Separating emissions from dom. and int. aviation on the basis of TKM Statistics? Could statistics on Freight- and Passenger-KM be used to check consistency of splits calculated (dom-int) on the basis of other approaches? as proxy for fuel consumption? ICAO Database: dom. and int. passenger and freight transport data (PKM dom, PKM int, TKM dom, TKM int ) Complete time series 1990 – 2004 For rough estimates used here: 1990, 1995, 2000, 2003 Flag-based data – fuel sale data
Method to check the applied split between domestic and international aviation emission PKMTKM TKM total CO 2 Assumption: 1 PKM = 0,15 TKM Flag-based -> Fuel sale data Dom. Emissions: share of dom. TKM flown by domestic/foreign flag based carriers Int. Emissions: share of int. TKM by all carriers arriving/departing in one country and share of domestically purchased fuel for these flights CO 2 /TKM total UNFCCC ICAO CO 2 intensity depends on: Distances of flights Aircraft fleet: age and composition Emission reductions measures
CO 2 Intensities of domestic aviation emissions: Annex I Countries - Outlier Czech Republic Bulgaria Ireland
CO 2 Intensities in dom. Aviation (Annex I Countries)
CO 2 Intensities in int. Aviation (Annex I Countries)
CO 2 Intensities of selected countries Austria dom T3 Denmark dom T3 Greece dom T1 Lufthansa fleet average (2006): 0,5 kg CO 2 /TKM regional flights (2006): 1 kg CO 2 /TKM
CO 2 Intensities of selected countries Austria dom Austria int Denmark int Denmark dom Greece dom Greece int Lufthansa fleet average (2006): 0,5 kg CO 2 /TKM regional flights (2006): 1 kg CO 2 /TKM
CO 2 Intensities in Aviation (Tier 3) Denmark international domestic Denmark Austria
Method to estimate emissions? PKMTKM TKM total CO 2 /TKM Assumption: 1 PKM = 0,15 TKM CO 2 ICAO Data on CO 2 intensity available for domestic oder international flights? Default CO 2 intensity cannot be given as there are a variety of influencing factors.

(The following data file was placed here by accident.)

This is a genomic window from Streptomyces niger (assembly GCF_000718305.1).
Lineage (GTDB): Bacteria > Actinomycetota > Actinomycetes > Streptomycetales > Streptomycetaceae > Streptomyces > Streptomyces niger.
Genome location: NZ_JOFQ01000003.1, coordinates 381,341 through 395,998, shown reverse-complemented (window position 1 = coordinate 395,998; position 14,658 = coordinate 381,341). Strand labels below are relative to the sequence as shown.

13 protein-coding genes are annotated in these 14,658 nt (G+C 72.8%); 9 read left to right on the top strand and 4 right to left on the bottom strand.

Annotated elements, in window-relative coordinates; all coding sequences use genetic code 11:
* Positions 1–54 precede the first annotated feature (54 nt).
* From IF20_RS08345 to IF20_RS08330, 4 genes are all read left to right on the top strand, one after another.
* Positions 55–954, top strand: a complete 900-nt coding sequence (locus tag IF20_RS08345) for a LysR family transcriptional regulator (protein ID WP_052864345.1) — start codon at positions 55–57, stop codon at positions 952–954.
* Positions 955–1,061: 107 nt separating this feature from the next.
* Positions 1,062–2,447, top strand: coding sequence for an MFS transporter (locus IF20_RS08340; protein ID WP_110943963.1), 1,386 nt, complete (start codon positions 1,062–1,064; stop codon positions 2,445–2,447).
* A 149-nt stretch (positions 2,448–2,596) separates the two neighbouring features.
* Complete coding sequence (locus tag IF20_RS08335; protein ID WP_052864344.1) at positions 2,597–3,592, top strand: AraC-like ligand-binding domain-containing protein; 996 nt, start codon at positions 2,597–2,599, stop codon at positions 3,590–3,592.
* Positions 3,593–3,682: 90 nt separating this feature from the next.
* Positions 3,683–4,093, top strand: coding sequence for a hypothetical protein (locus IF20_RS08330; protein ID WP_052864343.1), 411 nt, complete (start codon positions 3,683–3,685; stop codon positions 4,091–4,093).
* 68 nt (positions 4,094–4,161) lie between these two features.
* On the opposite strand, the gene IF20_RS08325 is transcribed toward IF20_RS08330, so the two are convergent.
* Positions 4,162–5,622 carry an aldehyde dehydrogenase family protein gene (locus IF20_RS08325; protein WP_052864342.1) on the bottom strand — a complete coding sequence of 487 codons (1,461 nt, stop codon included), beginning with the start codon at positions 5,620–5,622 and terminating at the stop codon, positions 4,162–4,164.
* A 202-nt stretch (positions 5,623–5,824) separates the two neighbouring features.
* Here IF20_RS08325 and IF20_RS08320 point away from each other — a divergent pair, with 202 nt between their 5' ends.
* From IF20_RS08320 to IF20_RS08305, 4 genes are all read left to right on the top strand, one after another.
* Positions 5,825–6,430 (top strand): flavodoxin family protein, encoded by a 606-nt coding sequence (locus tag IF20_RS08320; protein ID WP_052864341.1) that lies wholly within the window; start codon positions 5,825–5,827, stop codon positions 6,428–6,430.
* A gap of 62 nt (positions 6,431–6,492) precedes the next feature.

Case Study: Canadas method to split fuel sold to dom. carriers into dom. and int. activity Fuel sold to national carriers TKM dom Fuel dom Flag Fuel-based approach Assumption: share of int. TKM which are flown by domestically purchased fuel (69%/31%) Fuel int CO 2int TKM int Split: dom – int Fuel sold to foreign carriers In excellent agreement with SAGE and AERO2K
Conclusions Using TKM statistics can be worthwhile for checking the split of dom. and int. aviation emissions If dom. and int. CO 2 intensities fluctuate strongly from year to year and fluctuate in opposite signs -> check split. Final conclusion on CO 2 intensities only on the basis of complete time series and country details. Level of CO 2 intensity compared with other countries might give a hint on quality of separation method. TKM is not per se a proxy for fuel consumption. Conversion of flag-based into fuel sale-based data usually easier for domestic aviation. There are cases in which also int. aviation emissions can be obtained by this approach.
Very Last Conclusion… Let us be creative to find further methods for separating domestic and international emissions!
TKM – A proxy for CO 2 Emission? All Annex I Countries (without US), 2000, CO 2 (based on inventory), Domestic
Average fuel use per pkm for flights of varying lengths Source: RCEP 2002 LTO cycle Fuel transport